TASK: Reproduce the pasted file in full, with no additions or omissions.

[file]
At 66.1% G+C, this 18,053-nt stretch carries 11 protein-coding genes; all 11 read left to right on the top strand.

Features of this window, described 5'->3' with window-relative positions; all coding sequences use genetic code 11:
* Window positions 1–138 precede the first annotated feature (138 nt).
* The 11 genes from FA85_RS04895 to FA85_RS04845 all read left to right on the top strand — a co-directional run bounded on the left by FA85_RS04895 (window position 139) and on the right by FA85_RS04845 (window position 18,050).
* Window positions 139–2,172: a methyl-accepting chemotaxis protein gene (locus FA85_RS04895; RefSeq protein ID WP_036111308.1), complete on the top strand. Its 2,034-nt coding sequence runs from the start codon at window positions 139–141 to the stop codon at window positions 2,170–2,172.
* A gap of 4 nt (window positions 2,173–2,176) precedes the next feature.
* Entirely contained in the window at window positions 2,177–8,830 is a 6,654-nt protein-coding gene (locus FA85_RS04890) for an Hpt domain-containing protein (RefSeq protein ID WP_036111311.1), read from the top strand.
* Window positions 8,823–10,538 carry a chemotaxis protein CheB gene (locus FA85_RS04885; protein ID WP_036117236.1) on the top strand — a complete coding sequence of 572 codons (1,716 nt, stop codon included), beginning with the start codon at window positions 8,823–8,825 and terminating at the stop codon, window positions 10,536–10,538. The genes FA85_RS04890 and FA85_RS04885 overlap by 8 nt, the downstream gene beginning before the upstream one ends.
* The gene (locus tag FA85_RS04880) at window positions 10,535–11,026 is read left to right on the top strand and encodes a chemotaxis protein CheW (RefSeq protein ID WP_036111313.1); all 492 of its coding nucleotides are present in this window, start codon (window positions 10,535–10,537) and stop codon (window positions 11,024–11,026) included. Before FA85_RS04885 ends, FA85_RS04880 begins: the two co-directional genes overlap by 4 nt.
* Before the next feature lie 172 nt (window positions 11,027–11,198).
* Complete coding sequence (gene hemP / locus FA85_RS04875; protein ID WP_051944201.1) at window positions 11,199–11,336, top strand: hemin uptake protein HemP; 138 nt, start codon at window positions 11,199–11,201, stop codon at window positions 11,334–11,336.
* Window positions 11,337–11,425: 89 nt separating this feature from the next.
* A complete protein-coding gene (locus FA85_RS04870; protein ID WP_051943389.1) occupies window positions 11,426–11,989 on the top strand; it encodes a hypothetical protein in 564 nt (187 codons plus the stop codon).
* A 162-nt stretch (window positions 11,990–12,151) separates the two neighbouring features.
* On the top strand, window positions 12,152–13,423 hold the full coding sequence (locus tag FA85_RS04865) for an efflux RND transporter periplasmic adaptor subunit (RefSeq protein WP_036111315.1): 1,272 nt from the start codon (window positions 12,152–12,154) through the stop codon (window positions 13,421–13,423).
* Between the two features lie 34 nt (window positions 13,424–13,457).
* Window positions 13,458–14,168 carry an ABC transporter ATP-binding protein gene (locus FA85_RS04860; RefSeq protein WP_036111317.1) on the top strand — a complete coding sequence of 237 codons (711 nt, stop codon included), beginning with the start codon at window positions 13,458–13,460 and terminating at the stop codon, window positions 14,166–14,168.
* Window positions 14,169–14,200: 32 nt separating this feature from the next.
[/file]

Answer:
At 66.1% G+C, this 18,053-nt stretch carries 11 protein-coding genes; all 11 read left to right on the top strand.

Features of this window, described 5'->3' with window-relative positions; all coding sequences use genetic code 11:
* Window positions 1–138 precede the first annotated feature (138 nt).
* The 11 genes from FA85_RS04895 to FA85_RS04845 all read left to right on the top strand — a co-directional run bounded on the left by FA85_RS04895 (window position 139) and on the right by FA85_RS04845 (window position 18,050).
* Window positions 139–2,172: a methyl-accepting chemotaxis protein gene (locus FA85_RS04895; RefSeq protein ID WP_036111308.1), complete on the top strand. Its 2,034-nt coding sequence runs from the start codon at window positions 139–141 to the stop codon at window positions 2,170–2,172.
* A gap of 4 nt (window positions 2,173–2,176) precedes the next feature.
* Entirely contained in the window at window positions 2,177–8,830 is a 6,654-nt protein-coding gene (locus FA85_RS04890) for an Hpt domain-containing protein (RefSeq protein ID WP_036111311.1), read from the top strand.
* Window positions 8,823–10,538 carry a chemotaxis protein CheB gene (locus FA85_RS04885; protein ID WP_036117236.1) on the top strand — a complete coding sequence of 572 codons (1,716 nt, stop codon included), beginning with the start codon at window positions 8,823–8,825 and terminating at the stop codon, window positions 10,536–10,538. The genes FA85_RS04890 and FA85_RS04885 overlap by 8 nt, the downstream gene beginning before the upstream one ends.
* The gene (locus tag FA85_RS04880) at window positions 10,535–11,026 is read left to right on the top strand and encodes a chemotaxis protein CheW (RefSeq protein ID WP_036111313.1); all 492 of its coding nucleotides are present in this window, start codon (window positions 10,535–10,537) and stop codon (window positions 11,024–11,026) included. Before FA85_RS04885 ends, FA85_RS04880 begins: the two co-directional genes overlap by 4 nt.
* Before the next feature lie 172 nt (window positions 11,027–11,198).
* Complete coding sequence (gene hemP / locus FA85_RS04875; protein ID WP_051944201.1) at window positions 11,199–11,336, top strand: hemin uptake protein HemP; 138 nt, start codon at window positions 11,199–11,201, stop codon at window positions 11,334–11,336.
* Window positions 11,337–11,425: 89 nt separating this feature from the next.
* A complete protein-coding gene (locus FA85_RS04870; protein ID WP_051943389.1) occupies window positions 11,426–11,989 on the top strand; it encodes a hypothetical protein in 564 nt (187 codons plus the stop codon).
* A 162-nt stretch (window positions 11,990–12,151) separates the two neighbouring features.
* On the top strand, window positions 12,152–13,423 hold the full coding sequence (locus tag FA85_RS04865) for an efflux RND transporter periplasmic adaptor subunit (RefSeq protein WP_036111315.1): 1,272 nt from the start codon (window positions 12,152–12,154) through the stop codon (window positions 13,421–13,423).
* Between the two features lie 34 nt (window positions 13,424–13,457).
* Window positions 13,458–14,168 carry an ABC transporter ATP-binding protein gene (locus FA85_RS04860; RefSeq protein WP_036111317.1) on the top strand — a complete coding sequence of 237 codons (711 nt, stop codon included), beginning with the start codon at window positions 13,458–13,460 and terminating at the stop codon, window positions 14,166–14,168.
* Window positions 14,169–14,200: 32 nt separating this feature from the next.